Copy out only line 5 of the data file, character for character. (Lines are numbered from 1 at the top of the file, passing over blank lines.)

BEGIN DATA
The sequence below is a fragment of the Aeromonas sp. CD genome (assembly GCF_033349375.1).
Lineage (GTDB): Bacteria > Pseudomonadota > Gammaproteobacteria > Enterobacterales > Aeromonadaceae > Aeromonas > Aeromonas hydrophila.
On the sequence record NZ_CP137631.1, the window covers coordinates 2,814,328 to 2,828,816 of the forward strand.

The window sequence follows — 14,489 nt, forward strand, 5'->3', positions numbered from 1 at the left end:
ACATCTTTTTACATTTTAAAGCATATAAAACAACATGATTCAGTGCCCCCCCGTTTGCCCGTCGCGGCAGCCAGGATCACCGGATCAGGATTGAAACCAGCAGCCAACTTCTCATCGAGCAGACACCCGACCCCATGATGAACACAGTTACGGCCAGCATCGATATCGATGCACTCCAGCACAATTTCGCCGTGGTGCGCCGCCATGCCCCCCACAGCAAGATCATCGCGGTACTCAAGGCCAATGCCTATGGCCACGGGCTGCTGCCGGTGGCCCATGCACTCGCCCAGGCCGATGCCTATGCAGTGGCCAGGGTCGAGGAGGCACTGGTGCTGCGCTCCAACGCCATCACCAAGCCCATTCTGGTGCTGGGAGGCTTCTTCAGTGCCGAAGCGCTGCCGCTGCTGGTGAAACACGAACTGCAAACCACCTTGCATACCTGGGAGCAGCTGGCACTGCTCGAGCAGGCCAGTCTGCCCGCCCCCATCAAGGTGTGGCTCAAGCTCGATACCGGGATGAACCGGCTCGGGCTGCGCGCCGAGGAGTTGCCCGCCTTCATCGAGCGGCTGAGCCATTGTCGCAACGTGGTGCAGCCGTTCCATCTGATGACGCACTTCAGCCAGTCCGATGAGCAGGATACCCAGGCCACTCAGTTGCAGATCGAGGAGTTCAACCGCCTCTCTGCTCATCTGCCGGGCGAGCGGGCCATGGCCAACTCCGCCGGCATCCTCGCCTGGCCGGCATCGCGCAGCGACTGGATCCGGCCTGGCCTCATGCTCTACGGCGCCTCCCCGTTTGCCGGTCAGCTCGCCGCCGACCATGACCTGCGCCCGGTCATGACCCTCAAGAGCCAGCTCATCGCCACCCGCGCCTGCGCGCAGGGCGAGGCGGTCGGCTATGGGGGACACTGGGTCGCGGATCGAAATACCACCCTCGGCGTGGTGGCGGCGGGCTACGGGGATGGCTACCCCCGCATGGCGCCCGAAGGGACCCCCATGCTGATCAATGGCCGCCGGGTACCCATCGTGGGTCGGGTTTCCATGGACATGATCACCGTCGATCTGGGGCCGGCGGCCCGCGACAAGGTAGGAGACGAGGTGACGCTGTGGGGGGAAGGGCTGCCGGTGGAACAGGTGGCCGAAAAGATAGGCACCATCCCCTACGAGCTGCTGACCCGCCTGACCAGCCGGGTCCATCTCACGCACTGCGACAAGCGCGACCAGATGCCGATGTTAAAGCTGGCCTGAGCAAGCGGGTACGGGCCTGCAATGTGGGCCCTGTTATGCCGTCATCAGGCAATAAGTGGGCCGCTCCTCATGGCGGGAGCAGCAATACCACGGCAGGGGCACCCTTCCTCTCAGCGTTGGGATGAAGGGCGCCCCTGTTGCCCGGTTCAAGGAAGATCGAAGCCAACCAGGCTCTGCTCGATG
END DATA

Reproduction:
ACATCTTTTTACATTTTAAAGCATATAAAACAACATGATTCAGTGCCCCCCCGTTTGCCCGTCGCGGCAGCCAGGATCACCGGATCAGGATTGAAACCAGCAGCCAACTTCTCATCGAGCAGACACCCGACCCCATGATGAACACAGTTACGGCCAGCATCGATATCGATGCACTCCAGCACAATTTCGCCGTGGTGCGCCGCCATGCCCCCCACAGCAAGATCATCGCGGTACTCAAGGCCAATGCCTATGGCCACGGGCTGCTGCCGGTGGCCCATGCACTCGCCCAGGCCGATGCCTATGCAGTGGCCAGGGTCGAGGAGGCACTGGTGCTGCGCTCCAACGCCATCACCAAGCCCATTCTGGTGCTGGGAGGCTTCTTCAGTGCCGAAGCGCTGCCGCTGCTGGTGAAACACGAACTGCAAACCACCTTGCATACCTGGGAGCAGCTGGCACTGCTCGAGCAGGCCAGTCTGCCCGCCCCCATCAAGGTGTGGCTCAAGCTCGATACCGGGATGAACCGGCTCGGGCTGCGCGCCGAGGAGTTGCCCGCCTTCATCGAGCGGCTGAGCCATTGTCGCAACGTGGTGCAGCCGTTCCATCTGATGACGCACTTCAGCCAGTCCGATGAGCAGGATACCCAGGCCACTCAGTTGCAGATCGAGGAGTTCAACCGCCTCTCTGCTCATCTGCCGGGCGAGCGGGCCATGGCCAACTCCGCCGGCATCCTCGCCTGGCCGGCATCGCGCAGCGACTGGATCCGGCCTGGCCTCATGCTCTACGGCGCCTCCCCGTTTGCCGGTCAGCTCGCCGCCGACCATGACCTGCGCCCGGTCATGACCCTCAAGAGCCAGCTCATCGCCACCCGCGCCTGCGCGCAGGGCGAGGCGGTCGGCTATGGGGGACACTGGGTCGCGGATCGAAATACCACCCTCGGCGTGGTGGCGGCGGGCTACGGGGATGGCTACCCCCGCATGGCGCCCGAAGGGACCCCCATGCTGATCAATGGCCGCCGGGTACCCATCGTGGGTCGGGTTTCCATGGACATGATCACCGTCGATCTGGGGCCGGCGGCCCGCGACAAGGTAGGAGACGAGGTGACGCTGTGGGGGGAAGGGCTGCCGGTGGAACAGGTGGCCGAAAAGATAGGCACCATCCCCTACGAGCTGCTGACCCGCCTGACCAGCCGGGTCCATCTCACGCACTGCGACAAGCGCGACCAGATGCCGATGTTAAAGCTGGCCTGAGCAAGCGGGTACGGGCCTGCAATGTGGGCCCTGTTATGCCGTCATCAGGCAATAAGTGGGCCGCTCCTCATGGCGGGAGCAGCAATACCACGGCAGGGGCACCCTTCCTCTCAGCGTTGGGATGAAGGGCGCCCCTGTTGCCCGGTTCAAGGAAGATCGAAGCCAACCAGGCTCTGCTCGATG